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GCSE results day in Penarth – St Cyres, Westbourne

TODAY is GCSE results day, and crowds of young adults across Penarth are picking up their marks.

This year examinations were scrapped again meaning results are based on teachers’ assessments and classroom tests rather than formal exams. 

Pupils have known their provisional results since June but they will be formally confirmed today and a Wales-wide picture revealed for the first time.

At St Cyres School, many were opening their brown evelopes with big smiles. 

Especially 16-year-old Muhammad Tahirkheli who achieved 10 A* grades. He is planning on doing maths, chemistry, biology, and psychology at A-level. 

Penarth Times: St Cyres School pupil Muhammad TahirkheliSt Cyres School pupil Muhammad Tahirkheli

“I think I did really well,” he said.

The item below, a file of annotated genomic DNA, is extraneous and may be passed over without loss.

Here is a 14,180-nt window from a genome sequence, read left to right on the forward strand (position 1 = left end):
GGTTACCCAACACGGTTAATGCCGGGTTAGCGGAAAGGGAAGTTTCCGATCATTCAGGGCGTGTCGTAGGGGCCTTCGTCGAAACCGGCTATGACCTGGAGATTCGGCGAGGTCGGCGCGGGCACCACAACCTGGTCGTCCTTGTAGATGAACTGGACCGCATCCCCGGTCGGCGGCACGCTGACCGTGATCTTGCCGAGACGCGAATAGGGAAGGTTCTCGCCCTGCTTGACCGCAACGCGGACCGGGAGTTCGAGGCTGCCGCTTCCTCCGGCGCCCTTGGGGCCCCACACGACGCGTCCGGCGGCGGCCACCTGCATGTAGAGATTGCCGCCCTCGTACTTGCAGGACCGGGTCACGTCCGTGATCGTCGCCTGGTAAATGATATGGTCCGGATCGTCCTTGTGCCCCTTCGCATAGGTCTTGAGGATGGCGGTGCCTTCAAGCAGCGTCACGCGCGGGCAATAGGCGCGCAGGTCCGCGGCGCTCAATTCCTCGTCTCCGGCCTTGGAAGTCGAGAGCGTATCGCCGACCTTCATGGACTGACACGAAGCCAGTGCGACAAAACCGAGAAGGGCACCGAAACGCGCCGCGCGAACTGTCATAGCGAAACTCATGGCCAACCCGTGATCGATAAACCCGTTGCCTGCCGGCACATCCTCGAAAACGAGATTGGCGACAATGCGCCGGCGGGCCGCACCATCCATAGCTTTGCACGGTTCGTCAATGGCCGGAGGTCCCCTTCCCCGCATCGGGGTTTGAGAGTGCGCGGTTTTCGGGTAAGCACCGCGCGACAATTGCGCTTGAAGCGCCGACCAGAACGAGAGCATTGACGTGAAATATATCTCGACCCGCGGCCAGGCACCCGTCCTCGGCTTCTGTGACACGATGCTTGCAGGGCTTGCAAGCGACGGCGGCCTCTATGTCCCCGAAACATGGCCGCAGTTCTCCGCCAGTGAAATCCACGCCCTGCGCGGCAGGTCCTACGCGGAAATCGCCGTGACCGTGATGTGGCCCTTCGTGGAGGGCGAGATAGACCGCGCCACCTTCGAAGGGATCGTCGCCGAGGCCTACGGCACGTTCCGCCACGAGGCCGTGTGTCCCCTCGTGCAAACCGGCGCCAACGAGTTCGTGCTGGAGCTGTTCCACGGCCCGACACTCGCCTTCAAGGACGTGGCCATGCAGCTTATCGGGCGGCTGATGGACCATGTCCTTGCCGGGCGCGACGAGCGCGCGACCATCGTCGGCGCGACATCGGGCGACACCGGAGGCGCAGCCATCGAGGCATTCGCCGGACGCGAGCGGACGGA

When reflecting on the past year, studying throughout a pandemic, he added that it was not as ‘easy’ as he expected it to be. 

“We had to sit assessments and I was also fasting during this time, so it was quite difficult.

“But, I think that the hardwork did pay off. As long as you try hard, you’ll be able to get what you want in the end.”

Another pupil who did extremely well is 16-year-old Amr Maher, who is off to Eton College on a scholarship after getting the A* grades that he needed.

Penarth Times: Amr MaherAmr Maher

Amr said he is feeling really pleased about his results and will be celebrating with the family tonight.

Penarth Times: Sofia England (L) and Deborah MonickamSofia England (L) and Deborah Monickam